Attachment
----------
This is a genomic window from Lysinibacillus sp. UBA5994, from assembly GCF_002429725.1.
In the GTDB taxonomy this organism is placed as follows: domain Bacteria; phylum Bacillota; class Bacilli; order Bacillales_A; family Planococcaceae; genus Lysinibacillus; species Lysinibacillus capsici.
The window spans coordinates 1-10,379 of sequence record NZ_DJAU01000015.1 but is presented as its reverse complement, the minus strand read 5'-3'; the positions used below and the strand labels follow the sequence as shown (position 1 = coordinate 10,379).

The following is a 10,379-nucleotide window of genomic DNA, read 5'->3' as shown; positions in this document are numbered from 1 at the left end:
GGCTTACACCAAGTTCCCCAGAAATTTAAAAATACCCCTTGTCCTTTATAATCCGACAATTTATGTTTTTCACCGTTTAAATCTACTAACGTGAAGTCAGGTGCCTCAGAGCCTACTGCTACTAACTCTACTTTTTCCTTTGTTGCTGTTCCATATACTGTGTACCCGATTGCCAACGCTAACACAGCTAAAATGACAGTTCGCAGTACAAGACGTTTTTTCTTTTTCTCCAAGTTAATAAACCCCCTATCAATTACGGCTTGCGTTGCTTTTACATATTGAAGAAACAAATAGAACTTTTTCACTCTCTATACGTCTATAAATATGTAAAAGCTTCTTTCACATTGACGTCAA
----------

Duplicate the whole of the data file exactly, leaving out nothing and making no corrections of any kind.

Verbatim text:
This is a genomic window from Lysinibacillus sp. UBA5994, from assembly GCF_002429725.1.
In the GTDB taxonomy this organism is placed as follows: domain Bacteria; phylum Bacillota; class Bacilli; order Bacillales_A; family Planococcaceae; genus Lysinibacillus; species Lysinibacillus capsici.
The window spans coordinates 1-10,379 of sequence record NZ_DJAU01000015.1 but is presented as its reverse complement, the minus strand read 5'-3'; the positions used below and the strand labels follow the sequence as shown (position 1 = coordinate 10,379).

The following is a 10,379-nucleotide window of genomic DNA, read 5'->3' as shown; positions in this document are numbered from 1 at the left end:
GGCTTACACCAAGTTCCCCAGAAATTTAAAAATACCCCTTGTCCTTTATAATCCGACAATTTATGTTTTTCACCGTTTAAATCTACTAACGTGAAGTCAGGTGCCTCAGAGCCTACTGCTACTAACTCTACTTTTTCCTTTGTTGCTGTTCCATATACTGTGTACCCGATTGCCAACGCTAACACAGCTAAAATGACAGTTCGCAGTACAAGACGTTTTTTCTTTTTCTCCAAGTTAATAAACCCCCTATCAATTACGGCTTGCGTTGCTTTTACATATTGAAGAAACAAATAGAACTTTTTCACTCTCTATACGTCTATAAATATGTAAAAGCTTCTTTCACATTGACGTCAA